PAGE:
Later in the morning the cardiologist who was to implant the pacemaker, Dr. Karenem, came into my room and advised me that he would perform the surgery on this day. When I inquired about the 48-hour wait because of the blood thinner, he told me that the danger of bleeding was less than the danger of waiting. Then Dr. Karenem explained exactly what would be done, in terms I could understand. Before our discussion began, I called my daughter, Michelle, and put her on speakerphone so that she could be a part of the conversation and, based on her knowledge as a former Cardiac Intensive Care nurse, could explain anything that wasn’t clear to me. I was also shown a pacemaker so that I’d know what I would be wearing (what alien being would be inhabiting my body).
For the surgery, I was given a sedative and a local anesthetic, so I was awake but groggy. I marvel at what a wonderful invention the pacemaker is and the amount of skill it must take to be able to string wires through veins to the atrial and ventricular chambers of the heart. The surgery took a little over an hour.
After the post-procedure chest x-ray, I was delighted to learn that I could go home – the same day as my surgery! I didn’t need any time to decide. Funny thing, after I was admitted, I was asked to sign a form stating that I had been told I could decline leaving when a doctor cleared me to go home. This was a new Medicare requirement. I was incredulous to think that anyone would want to stay in the hospital when allowed to go home. In thinking about it now, I remember cases when patients were released and reluctantly left before they were ready and became dangerously ill.
On the way home, Michelle asked if I wanted to stop to see my granddaughter’s new home in Springfield. I was tired but didn’t want to miss this opportunity and, after all, I could do lots of resting when I got home, which is exactly what I did.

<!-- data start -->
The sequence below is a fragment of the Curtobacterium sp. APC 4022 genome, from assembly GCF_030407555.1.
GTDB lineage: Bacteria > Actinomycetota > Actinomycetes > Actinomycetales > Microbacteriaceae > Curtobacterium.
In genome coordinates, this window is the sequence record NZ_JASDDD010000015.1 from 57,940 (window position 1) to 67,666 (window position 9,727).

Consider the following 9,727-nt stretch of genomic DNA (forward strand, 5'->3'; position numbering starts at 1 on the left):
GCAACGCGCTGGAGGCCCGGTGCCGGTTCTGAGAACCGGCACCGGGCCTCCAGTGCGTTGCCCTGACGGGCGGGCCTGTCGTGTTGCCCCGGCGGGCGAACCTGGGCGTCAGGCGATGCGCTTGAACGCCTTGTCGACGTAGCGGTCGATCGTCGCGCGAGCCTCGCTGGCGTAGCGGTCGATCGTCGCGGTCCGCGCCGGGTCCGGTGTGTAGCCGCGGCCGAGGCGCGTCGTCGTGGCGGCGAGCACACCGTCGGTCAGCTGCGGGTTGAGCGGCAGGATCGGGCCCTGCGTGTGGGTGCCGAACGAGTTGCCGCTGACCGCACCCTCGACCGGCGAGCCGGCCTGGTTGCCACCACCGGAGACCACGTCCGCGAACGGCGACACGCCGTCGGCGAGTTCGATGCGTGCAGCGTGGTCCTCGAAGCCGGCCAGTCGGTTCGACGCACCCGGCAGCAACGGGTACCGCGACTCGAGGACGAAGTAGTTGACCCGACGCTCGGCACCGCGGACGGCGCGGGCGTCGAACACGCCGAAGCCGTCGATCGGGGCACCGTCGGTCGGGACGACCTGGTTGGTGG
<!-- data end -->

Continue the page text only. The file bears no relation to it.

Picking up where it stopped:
Shortly after returning home, I experienced a side effect from the agent that was used to cleanse the area prior to surgery. I developed a rash and the area itched, keeping me awake several nights. So it appears that there is yet another substance that I have difficulty tolerating.
On Wednesday, the day following my surgery, I accompanied Michelle when she was walking Banjo. After going just a short distance, Michelle noticed that I was shuffling instead of picking up my feet, so she suggested that it was time to turn around and go back home. We did this and, although it was a really short walk, I was exhausted. I grumbled a bit because of my incapacity to walk farther, and was reminded that I was expecting too much too soon. Two days later, I was capable of walking farther without getting winded.
Now that I’m healed, I have more stamina and my life is back to normal. It’s strange that the two times in the last six months when I’ve been in danger because of my heart, I felt generally good and had to be told that my situation was precarious by medical professionals, who then proceeded to get me out of those precarious situations. God bless medical professionals!